Hathibada Ghosundi Inscriptions
|Hathibada Ghosundi Inscriptions|
Fragment C of the Hathibada Ghosundi Inscriptions, in Sanskrit. 1st century BCE.
|Created||1st Century BCE|
|Place||Nagari (Chittorgarh), Rajasthan|
|Present location||Government Museum, Udaipur|
The Hathibada Ghosundi Inscriptions, sometimes referred simply as the Ghosundi Inscription or the Hathibada Inscription, are among the oldest known Sanskrit inscriptions in the Brahmi script, and dated to the 1st-century BCE. The Hathibada inscription were found near Nagari village, about 8 miles (13 km) north of Chittorgarh, Rajasthan, India, while the Ghosundi inscription was found in the village of Ghosundi, about 3 miles (4.8 km) southwest of Chittorgarh. They are linked to the Vaishnavism tradition of Hinduism.
Dated to the 1st-century BCE, the Hathibada Ghosundi Inscriptions are among the oldest known Sanskrit inscriptions in Brahmi script from the Hindu tradition of ancient India, particularly Vaishnavism. Some scholars, such as Jan Gonda, have dated these to the 2nd century BCE.
The Hathibada Ghosundi Inscriptions were found in the same area, but not exactly the same spot. One part was discovered inside an ancient water well in Ghosundi, another at the boundary wall between Ghosundi and Bassi, and the third on a stone slab in the inner wall of Hathibada. The three fragments are each incomplete, but studied together. They are believed to have been displaced because the Mughal emperor Akbar during his seize of Chittorgarh camped at Nagari, built some facilities by breaking and reusing old structures, a legacy that gave the location its name "Hathi-bada" or "elephant stable". The part discovered in the Hathibada wall has the same style, same Brahmi script, and partly same text as the Ghosundi well text, thereby suggesting a link.
The inscription is significant not only for its antiquity but as a source of information about ancient Indian scripts, the society, its history and its religious beliefs. It confirms the ancient reverence of Hindu deities Samkarshana-Vasudeva (also known as Balarama-Krishna), an existence of stone temple dedicated to them in 1st-century BCE, the puja tradition, and a king who had completed the Vedic Asvamedha sacrifice. Taken together with independent evidence such as the Besnagar inscription found with Heliodorus pillar, the Hathibada Ghosundi Inscriptions suggest that one of the roots of Vaishnavism in the form of Bhagavatism was thriving in ancient India between the 2nd and 1st century BCE. They are not the oldest known Hindu inscription, however. Others such as the Ayodhya Inscription and Nanaghat Cave Inscription are generally accepted older or as old.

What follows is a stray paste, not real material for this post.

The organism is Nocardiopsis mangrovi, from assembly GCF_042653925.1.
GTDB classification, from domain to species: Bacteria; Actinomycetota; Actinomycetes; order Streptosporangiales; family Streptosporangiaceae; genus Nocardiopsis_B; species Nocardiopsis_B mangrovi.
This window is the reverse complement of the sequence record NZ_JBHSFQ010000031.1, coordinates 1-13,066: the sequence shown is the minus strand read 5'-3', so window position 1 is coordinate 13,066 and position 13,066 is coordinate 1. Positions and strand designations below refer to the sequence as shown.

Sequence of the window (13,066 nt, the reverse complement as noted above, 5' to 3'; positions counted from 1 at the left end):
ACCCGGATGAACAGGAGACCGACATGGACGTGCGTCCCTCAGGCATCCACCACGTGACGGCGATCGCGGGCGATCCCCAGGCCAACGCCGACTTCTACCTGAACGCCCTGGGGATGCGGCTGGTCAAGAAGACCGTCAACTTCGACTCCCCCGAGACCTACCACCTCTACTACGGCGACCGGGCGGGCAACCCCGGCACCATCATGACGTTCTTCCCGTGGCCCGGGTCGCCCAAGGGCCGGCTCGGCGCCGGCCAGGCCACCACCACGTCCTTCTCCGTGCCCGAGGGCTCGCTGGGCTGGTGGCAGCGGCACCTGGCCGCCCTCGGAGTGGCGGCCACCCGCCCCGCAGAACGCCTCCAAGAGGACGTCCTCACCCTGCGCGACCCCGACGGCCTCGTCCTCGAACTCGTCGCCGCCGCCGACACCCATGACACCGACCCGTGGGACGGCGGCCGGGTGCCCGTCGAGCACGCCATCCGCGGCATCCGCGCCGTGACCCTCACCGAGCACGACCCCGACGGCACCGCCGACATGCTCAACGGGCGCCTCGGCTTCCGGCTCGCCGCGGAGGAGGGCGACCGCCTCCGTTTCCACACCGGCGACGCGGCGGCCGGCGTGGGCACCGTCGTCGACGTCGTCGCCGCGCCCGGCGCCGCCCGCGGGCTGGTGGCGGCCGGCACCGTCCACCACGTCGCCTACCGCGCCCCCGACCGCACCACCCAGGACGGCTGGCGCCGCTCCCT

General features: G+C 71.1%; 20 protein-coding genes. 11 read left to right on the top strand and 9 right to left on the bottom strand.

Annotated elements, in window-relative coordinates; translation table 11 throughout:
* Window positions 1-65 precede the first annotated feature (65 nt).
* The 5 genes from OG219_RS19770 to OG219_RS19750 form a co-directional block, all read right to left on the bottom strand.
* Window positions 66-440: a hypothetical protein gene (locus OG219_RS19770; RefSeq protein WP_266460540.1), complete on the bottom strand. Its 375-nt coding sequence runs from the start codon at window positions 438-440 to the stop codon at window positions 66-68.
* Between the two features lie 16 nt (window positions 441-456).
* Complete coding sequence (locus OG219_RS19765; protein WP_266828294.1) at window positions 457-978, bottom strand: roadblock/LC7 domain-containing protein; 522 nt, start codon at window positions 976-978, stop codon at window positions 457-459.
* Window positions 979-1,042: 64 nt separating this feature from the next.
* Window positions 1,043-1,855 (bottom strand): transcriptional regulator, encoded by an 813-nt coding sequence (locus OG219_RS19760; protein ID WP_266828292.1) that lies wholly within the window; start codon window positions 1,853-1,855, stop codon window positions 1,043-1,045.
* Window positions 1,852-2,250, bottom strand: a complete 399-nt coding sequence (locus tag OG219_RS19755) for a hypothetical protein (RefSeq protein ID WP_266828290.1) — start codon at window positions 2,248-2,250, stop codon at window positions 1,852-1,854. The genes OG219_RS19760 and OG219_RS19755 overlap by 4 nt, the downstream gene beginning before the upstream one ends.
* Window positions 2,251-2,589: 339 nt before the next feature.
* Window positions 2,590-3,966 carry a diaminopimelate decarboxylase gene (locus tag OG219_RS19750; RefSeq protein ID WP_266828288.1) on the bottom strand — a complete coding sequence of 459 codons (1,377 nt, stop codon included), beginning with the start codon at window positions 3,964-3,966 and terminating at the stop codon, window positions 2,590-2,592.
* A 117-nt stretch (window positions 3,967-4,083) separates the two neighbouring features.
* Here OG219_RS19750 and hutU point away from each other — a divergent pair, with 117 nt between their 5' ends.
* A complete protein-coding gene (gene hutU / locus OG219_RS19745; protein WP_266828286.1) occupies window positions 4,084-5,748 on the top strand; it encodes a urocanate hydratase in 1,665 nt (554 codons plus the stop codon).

1 ..... tena Gajayanena P(a)rasarlputrena Sa-Fragment C
2 ..... [j]i[na] bhagavabhyam Samkarshana-V[a]sudevabhya(m)
3 ......bhyam pujasila-prakaro Narayana-vat(i)ka.
1. ....[tr](e)(na) Sarvatatena As[v]amedha....
1 ....vat(ena) [Ga]j(a)yan[e]na P(a)r(asaripu)t(re)na [Sa](r)[vata]tena As(vame)[dha](ya)- [j](ina)
2 ....(na)-V(a)sudevabh[y]a(m) anihata(ohyam) sa(r)v(e)[s]va[r](a)bh(yam) p(u)[j](a)- [s](i)l(a)-p[r]a[k]aro Nar[a]yana-vat(i)[k](a).
– Ghosundi Hathibada Inscriptions, 1st-century BCE
Bhandarkar proposed that the three fragments suggest what the complete reading of fragment A might have been. His proposal was:
Fragment A (extrapolated)
1 (Karito=yam rajna Bhagava)tena Gajayanena Parasariputrena Sa-
2 (rvatatena Asvamedha-ya)jina bhagava[d*]bhyaih Samkarshana-Vasudevabhyam
3 (anihatabhyarh sarvesvara)bhyam pujasila-prakaro Narayana-vatika.
Bhandarkar – an archaeologist, translates it as,
(This) enclosing wall round the stone (object) of worship, called Narayana-vatika (Compound) for the divinities Samkarshana-Vasudeva who are unconquered and are lords of all (has been caused to be made) by (the king) Sarvatata, a Gajayana and son of (a lady) of the Parasaragotra, who is a devotee of Bhagavat (Vishnu) and has performed an Asvamedha sacrifice.
– Ghosundi Hathibada Inscriptions, 1st-century BCE
Harry Falk – an Indologist, states that the king does not mention his father by name, only his mother, and in his dedicatory verse does not call himself raja (king). The king belonged to a Hindu Brahmin dynasty of Kanvas, that followed the Hindu Sungas dynasty. He translates one of the fragments as:
adherent of the Lord (bhagavat), belonging to the gotra of the Gajayanas, son of a mother from the Parasara gotra, performer of an Asvamedha.
Benjamín Preciado-Solís – an Indologist, translates it as:
[This] stone enclosure, called the Narayana Vatika, for the worship of Bhagavan Samkarsana and Bhagavan Vasudeva, the invincible lords of all, [was erected] by [the Bhaga]vata king of the line of Gaja, Sarvatata, the victorious, who has performed an asvamedha, son of a Parasari.
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